Look at this face – who wouldn’t want a duck???
They might be super cute, but are ducks right for you? Let’s take a look at the Duck Pros & Cons
Pro: Duckling Cuteness! All baby animals are irresistibly adorable, but honestly ducklings have to be right up there in the top five of Cutest Baby Animals Ever! The sweet way they always look like they are smiling, their too big for their face bills and too big for their body flappy feet, the way they snuggle perfectly into your hand and imprint on their caretakers. They are pretty darn adorable
Cons: Ducklings grow. Really fast. Within two weeks that sweet tiny duckling is over SEVEN times it’s original size. Still cute of course, but leaning more towards awkward, gangly pre-teen years than adorable infant. All that growth means they are tiny eating machines – and what goes in is going to come out. Ducklings are a special kind of messy. They are in a whole other level of messy from any other baby animals (including humans!) that I have cared for. They are lucky they are so cute Click here to read more about duckling care
Pro: Adding ducks to an existing flock is easy. Not counting hormonal, territorial drakes, female ducks are pretty chill about welcoming newbies to the group. If you have a group of ladies and want to get more, most ducks think the more the merrier. If you have experience with chickens, you know it can take weeks or even months for a flock to get used to a new addition. Click here to read more about adding ducks to your flock
Con: Ducks are loud. If you don’t have close neighbors this isn’t a problem, but if you are backyard farming in a suburban neighborhood it could be a problem. I have 6 ducks and 16 chickens and those 6 ducks definitely make way more noise than all the chickens. Especially in the morning, they like to splash around their pool, quacking loudly. When they are out free ranging, they like to talk to each other, often from across the yard. One will quack, another will quack several times back, another one will join in. Most of the time, it’s happy, excited quacking, but they quack for tons of reasons where as the chickens generally just make noise when they are laying eggs. I don’t mind the duck noise, but it could be a problem with neighbors. If neighbors are a problem, consider just getting a couple drakes, whose voices are quieter than females.
Pro: Drakes are easier to live with than roosters. If you want to be able to hatch out ducklings, or just have a drake around because they are cool looking they are easy to keep. They are not great protectors like roosters, but that is a bonus in my book because that means they are not charging after and attacking me, my kids or my guests. Not only are they nicer, they are quieter. Unlike chickens, male ducks are quieter than female ducks. Drakes have a quiet, raspy quack that will not send the neighbors knocking on your door at dawn like a rooster’s crow could!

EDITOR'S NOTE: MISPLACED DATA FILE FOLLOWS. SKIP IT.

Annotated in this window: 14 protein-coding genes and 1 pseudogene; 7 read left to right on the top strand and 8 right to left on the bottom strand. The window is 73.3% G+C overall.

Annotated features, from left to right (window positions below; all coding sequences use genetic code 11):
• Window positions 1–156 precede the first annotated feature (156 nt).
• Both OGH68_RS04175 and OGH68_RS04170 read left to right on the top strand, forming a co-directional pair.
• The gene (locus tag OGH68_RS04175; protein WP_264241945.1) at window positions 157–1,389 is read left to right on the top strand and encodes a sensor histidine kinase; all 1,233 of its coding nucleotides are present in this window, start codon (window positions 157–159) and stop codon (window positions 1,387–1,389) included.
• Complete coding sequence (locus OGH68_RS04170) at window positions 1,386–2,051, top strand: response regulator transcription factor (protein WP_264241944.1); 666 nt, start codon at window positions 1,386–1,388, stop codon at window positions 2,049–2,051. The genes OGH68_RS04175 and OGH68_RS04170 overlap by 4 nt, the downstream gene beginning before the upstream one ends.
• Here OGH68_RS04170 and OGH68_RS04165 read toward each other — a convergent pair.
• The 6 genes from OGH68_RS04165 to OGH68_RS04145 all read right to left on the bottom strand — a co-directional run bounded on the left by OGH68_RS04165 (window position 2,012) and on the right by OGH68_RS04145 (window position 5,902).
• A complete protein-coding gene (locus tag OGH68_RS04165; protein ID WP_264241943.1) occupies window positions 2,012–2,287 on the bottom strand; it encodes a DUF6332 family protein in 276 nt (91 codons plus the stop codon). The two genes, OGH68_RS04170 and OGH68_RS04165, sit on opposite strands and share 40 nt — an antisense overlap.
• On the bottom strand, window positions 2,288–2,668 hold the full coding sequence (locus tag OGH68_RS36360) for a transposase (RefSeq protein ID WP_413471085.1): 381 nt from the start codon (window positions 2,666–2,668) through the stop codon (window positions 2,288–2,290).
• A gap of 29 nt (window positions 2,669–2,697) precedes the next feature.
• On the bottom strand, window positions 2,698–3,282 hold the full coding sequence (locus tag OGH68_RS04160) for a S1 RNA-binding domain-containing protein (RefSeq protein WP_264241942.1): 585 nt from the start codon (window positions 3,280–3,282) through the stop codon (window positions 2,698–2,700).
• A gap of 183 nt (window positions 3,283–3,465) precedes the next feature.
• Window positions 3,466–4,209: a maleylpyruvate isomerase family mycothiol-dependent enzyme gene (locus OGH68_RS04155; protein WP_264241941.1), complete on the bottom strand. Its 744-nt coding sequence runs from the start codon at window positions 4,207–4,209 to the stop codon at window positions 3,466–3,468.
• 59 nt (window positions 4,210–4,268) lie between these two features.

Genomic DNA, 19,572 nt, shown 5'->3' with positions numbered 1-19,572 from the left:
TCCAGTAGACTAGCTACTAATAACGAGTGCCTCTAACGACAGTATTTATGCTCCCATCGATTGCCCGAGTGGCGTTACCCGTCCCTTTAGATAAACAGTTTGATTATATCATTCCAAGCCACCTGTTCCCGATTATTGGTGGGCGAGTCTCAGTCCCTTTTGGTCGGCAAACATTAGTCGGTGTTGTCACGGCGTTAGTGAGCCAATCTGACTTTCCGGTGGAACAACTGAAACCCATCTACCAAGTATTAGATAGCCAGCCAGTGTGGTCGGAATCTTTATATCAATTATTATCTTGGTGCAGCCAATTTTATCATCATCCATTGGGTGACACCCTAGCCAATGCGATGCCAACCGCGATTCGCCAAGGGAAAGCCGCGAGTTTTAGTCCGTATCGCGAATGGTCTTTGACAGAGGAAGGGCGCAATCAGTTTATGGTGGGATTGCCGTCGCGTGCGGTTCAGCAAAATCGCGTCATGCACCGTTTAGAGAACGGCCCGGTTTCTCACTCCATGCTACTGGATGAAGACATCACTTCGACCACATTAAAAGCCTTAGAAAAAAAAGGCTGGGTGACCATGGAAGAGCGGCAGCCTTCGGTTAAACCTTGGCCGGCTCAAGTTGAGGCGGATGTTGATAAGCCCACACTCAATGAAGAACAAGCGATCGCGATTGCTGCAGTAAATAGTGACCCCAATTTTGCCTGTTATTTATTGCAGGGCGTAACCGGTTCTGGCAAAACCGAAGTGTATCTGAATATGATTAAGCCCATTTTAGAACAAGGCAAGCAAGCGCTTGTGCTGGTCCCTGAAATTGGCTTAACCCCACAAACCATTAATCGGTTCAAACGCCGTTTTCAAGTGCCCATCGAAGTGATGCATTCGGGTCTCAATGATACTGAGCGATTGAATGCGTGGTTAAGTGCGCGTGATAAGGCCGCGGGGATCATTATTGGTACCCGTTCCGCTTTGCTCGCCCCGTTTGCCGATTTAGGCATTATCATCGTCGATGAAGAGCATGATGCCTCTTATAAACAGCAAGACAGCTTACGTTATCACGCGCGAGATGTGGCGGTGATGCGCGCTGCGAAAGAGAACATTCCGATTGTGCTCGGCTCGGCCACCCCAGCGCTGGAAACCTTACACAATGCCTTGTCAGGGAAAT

Con: Cleaning & Maintenance. Compared with other backyard birds, ducks are a bit more work. You have the standard feeding & cleaning up poop chores, but with ducks there is the additional chore of emptying & filling their pools. Keeping ducks in clean water can feel like a never ending battle. Not only will they dirty their pool, but they will try to swim in any available water including their water bowls. All that splishing and splashing also leads to a lot of mud and muck in the pen area.
Pro: They are SO fun to watch! Chickens are nice and relaxing to watch as they peck around the yard or flap in their dirt baths, but ducks are downright amusing! Watching them swim and dive in even a small kiddie pool is hilarious. There is something just so endearing and pure about how happy they get when you fill the pool with fresh water. Watching them interact with each other is also fun, they are very expressive with their body language and love to “talk” to each other. Turn on your garden sprinkler or show them a puddle and you’d think they won the lottery.
Pro: Tons of eggs! The average duck will out lay the average hen over the course of her life. Most breeds of ducks raised for eggs average 200-250 eggs per year. That is pretty similar to a laying chicken. But chickens will only lay at those levels for two, maybe three years before their productivity takes a sharp decline. Ducks remain productive even into old age – 6, 7, even 8 or 9 years old. Ducks are also more productive layers during the short winter days, while many chickens take the winter off. Plus duck eggs are awesome for making baked goods light & fluffy! Click here to read my post on duck eggs
Con: Not everyone likes duck eggs. They do have a slightly stronger “eggy” flavor. Not too noticeable when used in baking or cooking, but you might notice it if you scramble them up or make an omelette. Before getting ducks, try to find some duck eggs to see if you like them. If you decide you want ducks even though you don’t like their eggs (totally reasonable!) you can always cook the eggs up for animal feed or barter them with someone who enjoys them.
Pro: They won’t tear up your garden. Chickens are constantly scratching and digging. They don’t care if it’s your lawn, your prized roses, your tomato seedlings….if they are awake they are scratching stuff up. Ducks are not nearly as destructive. They might nibble on your lettuce, but for the most part they don’t destroy things or make a mess of the garden. And they are every bit as good at catching bugs and pests! Now all bets are off if there is puddle in the garden – a muddy mess is pretty much guaranteed to happen in that case.
I really love my ducks. They are a lot of work and can make a mess of things, but they are an awesome addition to my little farm! Shhhhhh, don’t tell my chickens, but I think the ducks are more fun to keep around 🙂